Absolutely excellent bit on the real art of programming (or engineering, or life in general) - reducing complexity. It's a goal I strive for everywhere, from the breeds we choose for our flock to the design of water systems in the barn to my choice of programming languages and tools. Simple is invariably better, and it's nice to see this truth explained in such a clear and cogent manner.
I would venture to say that most software developers have some sort of belief that they are just a regular programmer, but there exists out there some super programmers who actually do the difficult algorithms that control caches on hard drives and index search results for Google
Network and endpoint security may not strike you as the first place to scratch an experimental itch. After all, protecting the company's systems and data should call into question any action that may introduce risk. But IT security threats constantly evolve, and sometimes you have to think outside the box to keep ahead of the more ingenious evildoers.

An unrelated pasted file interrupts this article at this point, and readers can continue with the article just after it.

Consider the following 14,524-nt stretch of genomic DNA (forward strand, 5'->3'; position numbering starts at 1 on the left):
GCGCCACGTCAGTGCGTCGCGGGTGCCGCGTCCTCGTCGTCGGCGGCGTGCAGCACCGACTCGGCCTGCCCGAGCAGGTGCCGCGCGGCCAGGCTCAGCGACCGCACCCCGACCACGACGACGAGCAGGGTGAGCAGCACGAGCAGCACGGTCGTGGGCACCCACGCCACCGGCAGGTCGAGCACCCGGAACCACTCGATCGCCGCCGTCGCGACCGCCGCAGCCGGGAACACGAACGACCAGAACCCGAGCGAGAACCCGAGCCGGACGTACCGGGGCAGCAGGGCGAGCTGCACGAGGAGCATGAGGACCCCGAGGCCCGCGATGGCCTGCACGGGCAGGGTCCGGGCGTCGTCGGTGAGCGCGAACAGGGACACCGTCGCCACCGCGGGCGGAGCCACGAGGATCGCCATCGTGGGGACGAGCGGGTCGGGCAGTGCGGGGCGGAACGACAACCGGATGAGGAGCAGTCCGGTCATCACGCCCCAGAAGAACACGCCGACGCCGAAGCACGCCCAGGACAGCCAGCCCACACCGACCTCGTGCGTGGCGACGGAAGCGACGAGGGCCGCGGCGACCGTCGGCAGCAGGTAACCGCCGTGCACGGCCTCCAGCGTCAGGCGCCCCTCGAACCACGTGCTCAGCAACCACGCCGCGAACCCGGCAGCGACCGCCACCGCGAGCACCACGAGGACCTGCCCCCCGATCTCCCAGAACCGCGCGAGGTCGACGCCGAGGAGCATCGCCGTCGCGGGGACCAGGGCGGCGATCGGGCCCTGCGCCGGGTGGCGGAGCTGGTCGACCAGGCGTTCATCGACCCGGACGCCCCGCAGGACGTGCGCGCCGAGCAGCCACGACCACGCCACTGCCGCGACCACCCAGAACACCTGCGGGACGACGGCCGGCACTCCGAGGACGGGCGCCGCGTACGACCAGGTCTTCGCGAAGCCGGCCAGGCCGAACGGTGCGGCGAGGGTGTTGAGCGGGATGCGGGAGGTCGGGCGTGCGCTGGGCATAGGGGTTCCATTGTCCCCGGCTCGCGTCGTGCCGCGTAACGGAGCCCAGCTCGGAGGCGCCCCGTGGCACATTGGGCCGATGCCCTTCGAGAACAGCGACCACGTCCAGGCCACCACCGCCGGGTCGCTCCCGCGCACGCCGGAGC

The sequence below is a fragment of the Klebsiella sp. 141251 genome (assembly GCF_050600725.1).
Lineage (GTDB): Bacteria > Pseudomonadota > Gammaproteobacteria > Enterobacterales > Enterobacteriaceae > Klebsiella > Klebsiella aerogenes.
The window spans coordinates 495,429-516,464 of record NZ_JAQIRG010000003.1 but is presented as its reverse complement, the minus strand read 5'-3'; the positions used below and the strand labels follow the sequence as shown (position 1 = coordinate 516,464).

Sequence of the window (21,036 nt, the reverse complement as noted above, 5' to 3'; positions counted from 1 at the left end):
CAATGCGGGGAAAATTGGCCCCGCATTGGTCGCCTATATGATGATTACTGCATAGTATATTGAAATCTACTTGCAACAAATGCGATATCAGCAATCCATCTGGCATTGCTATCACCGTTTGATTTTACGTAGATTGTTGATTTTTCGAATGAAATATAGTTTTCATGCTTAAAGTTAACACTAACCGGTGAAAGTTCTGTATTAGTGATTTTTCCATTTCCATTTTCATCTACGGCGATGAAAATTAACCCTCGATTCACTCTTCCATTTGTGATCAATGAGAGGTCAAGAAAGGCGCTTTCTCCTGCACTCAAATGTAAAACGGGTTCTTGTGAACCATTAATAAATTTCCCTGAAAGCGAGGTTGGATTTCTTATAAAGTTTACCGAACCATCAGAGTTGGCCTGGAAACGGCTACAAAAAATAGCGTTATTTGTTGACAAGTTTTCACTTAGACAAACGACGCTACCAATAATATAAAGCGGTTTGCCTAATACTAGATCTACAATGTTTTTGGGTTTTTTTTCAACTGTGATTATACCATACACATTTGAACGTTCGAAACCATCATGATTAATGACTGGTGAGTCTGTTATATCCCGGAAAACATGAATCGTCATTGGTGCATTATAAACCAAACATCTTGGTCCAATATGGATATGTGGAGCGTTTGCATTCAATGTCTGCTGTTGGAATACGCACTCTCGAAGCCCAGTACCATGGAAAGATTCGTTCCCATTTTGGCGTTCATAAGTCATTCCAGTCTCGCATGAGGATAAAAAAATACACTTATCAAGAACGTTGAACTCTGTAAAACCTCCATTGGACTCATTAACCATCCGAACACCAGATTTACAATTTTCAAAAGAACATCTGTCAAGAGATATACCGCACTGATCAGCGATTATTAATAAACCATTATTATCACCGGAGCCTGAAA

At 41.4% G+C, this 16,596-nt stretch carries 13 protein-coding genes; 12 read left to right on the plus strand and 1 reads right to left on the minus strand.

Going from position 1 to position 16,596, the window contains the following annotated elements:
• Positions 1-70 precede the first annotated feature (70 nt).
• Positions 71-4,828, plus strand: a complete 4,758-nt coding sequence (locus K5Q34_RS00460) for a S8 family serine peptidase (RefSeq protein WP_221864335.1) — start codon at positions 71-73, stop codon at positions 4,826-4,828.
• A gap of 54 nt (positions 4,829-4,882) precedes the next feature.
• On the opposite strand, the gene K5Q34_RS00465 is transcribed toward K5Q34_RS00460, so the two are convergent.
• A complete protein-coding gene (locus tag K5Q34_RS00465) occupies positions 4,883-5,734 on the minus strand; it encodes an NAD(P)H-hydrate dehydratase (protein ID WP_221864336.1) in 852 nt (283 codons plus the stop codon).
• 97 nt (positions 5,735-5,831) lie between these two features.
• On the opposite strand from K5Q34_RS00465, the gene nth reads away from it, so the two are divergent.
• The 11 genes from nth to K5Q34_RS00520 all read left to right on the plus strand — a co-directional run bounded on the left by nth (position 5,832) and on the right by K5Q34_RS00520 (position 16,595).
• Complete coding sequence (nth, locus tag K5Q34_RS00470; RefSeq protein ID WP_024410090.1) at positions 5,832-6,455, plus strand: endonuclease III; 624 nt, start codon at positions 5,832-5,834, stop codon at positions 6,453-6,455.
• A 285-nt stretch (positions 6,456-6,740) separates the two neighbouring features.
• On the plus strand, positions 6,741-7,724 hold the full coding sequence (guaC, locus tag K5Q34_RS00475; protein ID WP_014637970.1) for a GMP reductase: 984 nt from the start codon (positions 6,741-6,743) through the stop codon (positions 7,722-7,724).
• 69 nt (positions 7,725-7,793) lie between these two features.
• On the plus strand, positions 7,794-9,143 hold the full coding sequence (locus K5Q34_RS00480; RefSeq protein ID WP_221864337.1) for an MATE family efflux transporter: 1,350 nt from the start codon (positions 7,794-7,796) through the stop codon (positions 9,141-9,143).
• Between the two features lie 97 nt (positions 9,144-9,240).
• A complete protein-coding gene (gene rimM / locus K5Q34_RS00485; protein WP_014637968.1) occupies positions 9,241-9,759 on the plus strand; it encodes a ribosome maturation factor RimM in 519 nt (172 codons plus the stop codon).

The full title of the piece is "Steve Wozniak: Cloud Computing Will Cause 'Horrible Problems In The Next Five Years'", and when I ran across it today I muttered my agreement. I made a pretty good living in the late 80's and early 90's migrating data from remote mainframes to local computers and networks, and see "the cloud" as just another incarnation of Big Iron. I got quite a kick out of some of the comments on the piece, accusing the Woz of being Old School, and a borderline Luddite.
Lo and behold, tonight I find confirmation of the Apple wizard's worst fears - not five years hence, but today: How Apple and Amazon Security Flaws Led to My Epic Hacking. Read it and be afraid - very afraid.
Steve Wozniak really, really doesn't like the cloud.
Fine bit of writing on what makes a good programmer.
The most frequently viewed page on this site is Signs you're a bad programmer, which has also now been published on dead trees by Hacker Monthly, and I think that behoves me to write its antithesis. "Bad programmer" is also considered inflammatory by some who think I'm speaking down to them. Not so; it was personal catharsis from an author who exhibited many of those problems himself. And what I think made the article popular was the "remedies"--I didn't want someone to get depressed when they recognized themselves, I wanted to be constructive.